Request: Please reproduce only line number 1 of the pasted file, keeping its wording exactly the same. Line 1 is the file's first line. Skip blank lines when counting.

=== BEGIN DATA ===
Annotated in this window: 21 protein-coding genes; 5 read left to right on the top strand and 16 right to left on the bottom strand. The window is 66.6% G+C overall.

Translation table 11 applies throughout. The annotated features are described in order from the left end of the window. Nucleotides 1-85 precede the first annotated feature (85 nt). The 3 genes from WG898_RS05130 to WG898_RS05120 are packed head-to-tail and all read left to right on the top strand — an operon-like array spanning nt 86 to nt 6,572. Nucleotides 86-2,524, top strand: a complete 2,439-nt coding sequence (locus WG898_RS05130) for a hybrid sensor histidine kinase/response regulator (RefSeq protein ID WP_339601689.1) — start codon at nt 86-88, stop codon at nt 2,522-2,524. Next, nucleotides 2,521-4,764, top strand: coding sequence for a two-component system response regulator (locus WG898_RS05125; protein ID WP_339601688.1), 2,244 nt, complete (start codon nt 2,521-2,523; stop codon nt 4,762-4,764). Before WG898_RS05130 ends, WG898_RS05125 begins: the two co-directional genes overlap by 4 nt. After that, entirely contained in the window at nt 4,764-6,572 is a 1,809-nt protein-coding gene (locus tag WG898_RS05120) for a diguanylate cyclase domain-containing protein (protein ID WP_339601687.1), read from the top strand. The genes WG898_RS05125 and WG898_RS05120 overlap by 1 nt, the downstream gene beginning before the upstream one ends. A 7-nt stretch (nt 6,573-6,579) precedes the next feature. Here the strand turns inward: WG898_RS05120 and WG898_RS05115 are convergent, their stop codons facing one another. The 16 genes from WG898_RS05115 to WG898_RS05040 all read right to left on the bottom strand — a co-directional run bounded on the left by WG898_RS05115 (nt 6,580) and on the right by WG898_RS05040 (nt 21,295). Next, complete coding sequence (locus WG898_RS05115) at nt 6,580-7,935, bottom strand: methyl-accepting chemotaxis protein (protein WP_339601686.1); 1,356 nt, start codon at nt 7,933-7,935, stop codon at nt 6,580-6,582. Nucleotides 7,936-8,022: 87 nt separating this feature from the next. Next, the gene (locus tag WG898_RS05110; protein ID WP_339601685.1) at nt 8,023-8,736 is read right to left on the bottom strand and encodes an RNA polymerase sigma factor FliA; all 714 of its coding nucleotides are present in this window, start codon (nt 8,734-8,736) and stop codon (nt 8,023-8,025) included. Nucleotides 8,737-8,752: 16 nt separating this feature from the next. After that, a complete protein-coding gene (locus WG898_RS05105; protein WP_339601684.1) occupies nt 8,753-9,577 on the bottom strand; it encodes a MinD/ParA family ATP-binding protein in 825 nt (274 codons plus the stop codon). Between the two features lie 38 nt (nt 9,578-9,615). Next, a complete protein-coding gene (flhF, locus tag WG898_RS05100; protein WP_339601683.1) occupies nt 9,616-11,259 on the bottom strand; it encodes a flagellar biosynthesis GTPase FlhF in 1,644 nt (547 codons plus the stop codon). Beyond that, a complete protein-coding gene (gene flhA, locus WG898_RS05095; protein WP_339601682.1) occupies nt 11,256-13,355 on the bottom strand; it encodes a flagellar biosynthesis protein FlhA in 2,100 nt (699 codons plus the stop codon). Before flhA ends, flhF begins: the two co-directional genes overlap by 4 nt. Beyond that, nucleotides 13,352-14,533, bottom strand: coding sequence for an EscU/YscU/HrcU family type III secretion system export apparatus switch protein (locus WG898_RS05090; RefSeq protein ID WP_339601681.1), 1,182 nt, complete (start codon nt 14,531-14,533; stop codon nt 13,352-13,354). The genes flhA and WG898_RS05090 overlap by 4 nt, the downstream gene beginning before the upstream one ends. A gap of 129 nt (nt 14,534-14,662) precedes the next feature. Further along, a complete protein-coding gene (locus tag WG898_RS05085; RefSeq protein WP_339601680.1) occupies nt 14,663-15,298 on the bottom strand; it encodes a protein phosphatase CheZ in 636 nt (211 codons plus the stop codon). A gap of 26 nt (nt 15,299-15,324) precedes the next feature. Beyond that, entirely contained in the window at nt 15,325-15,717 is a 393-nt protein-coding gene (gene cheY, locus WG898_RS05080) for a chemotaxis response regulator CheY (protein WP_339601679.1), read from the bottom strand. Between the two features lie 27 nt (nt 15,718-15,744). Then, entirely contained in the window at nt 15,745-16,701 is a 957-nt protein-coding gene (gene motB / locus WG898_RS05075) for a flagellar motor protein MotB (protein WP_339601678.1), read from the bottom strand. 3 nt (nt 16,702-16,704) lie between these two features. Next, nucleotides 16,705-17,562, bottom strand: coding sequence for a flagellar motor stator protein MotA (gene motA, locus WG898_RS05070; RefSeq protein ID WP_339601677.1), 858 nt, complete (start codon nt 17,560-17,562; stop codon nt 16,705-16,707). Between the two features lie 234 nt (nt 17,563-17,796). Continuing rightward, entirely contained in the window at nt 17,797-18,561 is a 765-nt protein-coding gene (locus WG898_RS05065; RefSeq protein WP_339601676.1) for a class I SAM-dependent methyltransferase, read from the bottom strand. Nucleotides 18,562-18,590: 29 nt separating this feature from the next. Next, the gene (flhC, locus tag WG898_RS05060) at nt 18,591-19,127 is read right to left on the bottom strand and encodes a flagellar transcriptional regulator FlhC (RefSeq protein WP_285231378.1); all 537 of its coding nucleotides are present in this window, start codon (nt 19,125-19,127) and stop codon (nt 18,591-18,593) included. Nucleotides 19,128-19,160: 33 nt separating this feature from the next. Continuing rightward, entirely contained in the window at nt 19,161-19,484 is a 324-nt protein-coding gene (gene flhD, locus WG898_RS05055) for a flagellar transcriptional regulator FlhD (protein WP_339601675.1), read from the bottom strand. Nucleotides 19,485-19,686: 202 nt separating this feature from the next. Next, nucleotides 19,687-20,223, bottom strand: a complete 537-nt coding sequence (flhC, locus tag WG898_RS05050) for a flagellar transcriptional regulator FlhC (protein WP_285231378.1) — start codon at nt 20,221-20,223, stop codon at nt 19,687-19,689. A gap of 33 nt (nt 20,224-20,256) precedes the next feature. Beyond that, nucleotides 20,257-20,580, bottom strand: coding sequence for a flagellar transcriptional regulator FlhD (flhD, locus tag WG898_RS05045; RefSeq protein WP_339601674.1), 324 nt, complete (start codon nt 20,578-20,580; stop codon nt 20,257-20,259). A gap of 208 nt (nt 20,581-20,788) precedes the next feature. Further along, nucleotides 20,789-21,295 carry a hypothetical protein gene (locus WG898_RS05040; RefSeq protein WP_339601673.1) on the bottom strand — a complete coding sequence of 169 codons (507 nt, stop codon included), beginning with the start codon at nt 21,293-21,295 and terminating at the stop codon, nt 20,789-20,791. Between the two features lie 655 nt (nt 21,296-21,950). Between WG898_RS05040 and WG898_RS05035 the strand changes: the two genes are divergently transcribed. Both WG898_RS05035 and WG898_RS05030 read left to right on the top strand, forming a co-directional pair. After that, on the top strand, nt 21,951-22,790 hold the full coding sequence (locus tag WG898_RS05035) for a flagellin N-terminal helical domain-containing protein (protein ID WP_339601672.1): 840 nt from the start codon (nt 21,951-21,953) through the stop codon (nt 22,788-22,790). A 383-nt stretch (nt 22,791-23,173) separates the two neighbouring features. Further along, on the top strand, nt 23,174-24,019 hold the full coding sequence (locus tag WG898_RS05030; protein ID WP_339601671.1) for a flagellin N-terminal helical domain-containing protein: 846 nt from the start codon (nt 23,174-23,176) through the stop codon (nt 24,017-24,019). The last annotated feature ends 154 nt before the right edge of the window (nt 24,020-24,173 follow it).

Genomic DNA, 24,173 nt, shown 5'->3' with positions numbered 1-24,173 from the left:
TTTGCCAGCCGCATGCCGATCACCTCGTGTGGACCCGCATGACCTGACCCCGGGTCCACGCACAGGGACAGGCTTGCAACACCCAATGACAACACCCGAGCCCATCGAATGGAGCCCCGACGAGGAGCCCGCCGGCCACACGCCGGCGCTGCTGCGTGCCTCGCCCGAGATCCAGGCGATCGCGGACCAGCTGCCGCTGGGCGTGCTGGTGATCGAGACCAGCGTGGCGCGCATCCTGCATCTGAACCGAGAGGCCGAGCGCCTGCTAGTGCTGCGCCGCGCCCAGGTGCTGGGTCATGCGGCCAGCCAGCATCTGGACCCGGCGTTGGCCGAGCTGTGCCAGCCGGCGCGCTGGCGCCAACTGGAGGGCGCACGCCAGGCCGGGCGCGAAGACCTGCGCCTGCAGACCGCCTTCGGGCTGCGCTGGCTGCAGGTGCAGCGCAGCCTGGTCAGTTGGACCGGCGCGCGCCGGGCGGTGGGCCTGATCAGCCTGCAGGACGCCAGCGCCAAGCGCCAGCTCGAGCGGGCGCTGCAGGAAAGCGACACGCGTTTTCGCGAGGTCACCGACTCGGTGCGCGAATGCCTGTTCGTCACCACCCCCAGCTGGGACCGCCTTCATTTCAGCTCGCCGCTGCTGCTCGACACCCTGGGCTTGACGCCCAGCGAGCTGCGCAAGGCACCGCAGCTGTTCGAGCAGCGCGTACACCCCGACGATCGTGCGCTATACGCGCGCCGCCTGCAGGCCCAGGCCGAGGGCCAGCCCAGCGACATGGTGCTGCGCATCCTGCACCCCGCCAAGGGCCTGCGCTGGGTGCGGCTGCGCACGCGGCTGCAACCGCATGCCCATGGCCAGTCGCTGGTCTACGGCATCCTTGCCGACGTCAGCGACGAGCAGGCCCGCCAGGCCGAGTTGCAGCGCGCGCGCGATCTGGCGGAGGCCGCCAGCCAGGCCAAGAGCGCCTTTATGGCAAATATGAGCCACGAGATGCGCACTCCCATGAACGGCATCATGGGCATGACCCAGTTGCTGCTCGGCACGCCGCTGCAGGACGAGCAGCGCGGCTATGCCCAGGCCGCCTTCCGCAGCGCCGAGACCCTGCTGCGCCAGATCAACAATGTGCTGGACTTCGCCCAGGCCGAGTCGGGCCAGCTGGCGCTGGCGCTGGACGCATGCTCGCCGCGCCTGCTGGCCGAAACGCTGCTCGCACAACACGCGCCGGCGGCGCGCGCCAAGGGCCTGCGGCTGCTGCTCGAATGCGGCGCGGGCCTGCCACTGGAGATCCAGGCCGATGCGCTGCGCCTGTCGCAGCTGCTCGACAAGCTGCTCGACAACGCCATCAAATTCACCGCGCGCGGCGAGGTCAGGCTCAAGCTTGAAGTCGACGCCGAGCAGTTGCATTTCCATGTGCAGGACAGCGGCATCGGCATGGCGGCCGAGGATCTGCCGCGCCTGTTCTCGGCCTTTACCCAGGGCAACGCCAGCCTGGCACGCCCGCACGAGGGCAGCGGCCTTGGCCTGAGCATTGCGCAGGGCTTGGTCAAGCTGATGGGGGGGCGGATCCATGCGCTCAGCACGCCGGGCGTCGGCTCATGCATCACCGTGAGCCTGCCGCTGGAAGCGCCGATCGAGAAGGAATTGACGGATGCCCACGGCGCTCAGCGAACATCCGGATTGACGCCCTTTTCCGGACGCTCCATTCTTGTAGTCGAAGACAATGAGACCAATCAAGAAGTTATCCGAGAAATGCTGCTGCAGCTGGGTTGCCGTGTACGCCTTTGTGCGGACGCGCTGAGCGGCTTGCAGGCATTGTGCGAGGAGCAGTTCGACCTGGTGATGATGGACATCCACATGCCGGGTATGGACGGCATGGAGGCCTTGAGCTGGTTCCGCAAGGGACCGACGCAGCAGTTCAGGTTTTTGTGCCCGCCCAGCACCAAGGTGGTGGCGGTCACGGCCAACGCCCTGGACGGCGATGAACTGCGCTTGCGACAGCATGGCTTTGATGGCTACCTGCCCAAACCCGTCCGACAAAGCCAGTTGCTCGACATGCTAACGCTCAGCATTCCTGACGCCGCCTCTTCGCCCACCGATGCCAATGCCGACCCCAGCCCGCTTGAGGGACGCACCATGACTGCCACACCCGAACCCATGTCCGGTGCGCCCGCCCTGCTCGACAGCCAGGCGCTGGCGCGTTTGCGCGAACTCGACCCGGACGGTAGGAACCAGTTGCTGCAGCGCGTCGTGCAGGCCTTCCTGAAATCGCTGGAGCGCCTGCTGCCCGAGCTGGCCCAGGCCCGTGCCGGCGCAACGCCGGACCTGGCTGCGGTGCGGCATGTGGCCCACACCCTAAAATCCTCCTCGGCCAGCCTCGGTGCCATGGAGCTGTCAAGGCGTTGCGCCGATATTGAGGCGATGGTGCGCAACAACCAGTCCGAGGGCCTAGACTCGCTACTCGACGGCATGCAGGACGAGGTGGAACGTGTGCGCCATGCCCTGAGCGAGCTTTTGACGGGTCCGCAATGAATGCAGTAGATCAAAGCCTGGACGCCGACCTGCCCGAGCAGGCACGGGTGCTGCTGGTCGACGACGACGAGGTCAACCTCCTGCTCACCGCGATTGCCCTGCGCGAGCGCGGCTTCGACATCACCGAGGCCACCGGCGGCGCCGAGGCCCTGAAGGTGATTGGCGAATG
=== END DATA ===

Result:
Annotated in this window: 21 protein-coding genes; 5 read left to right on the top strand and 16 right to left on the bottom strand. The window is 66.6% G+C overall.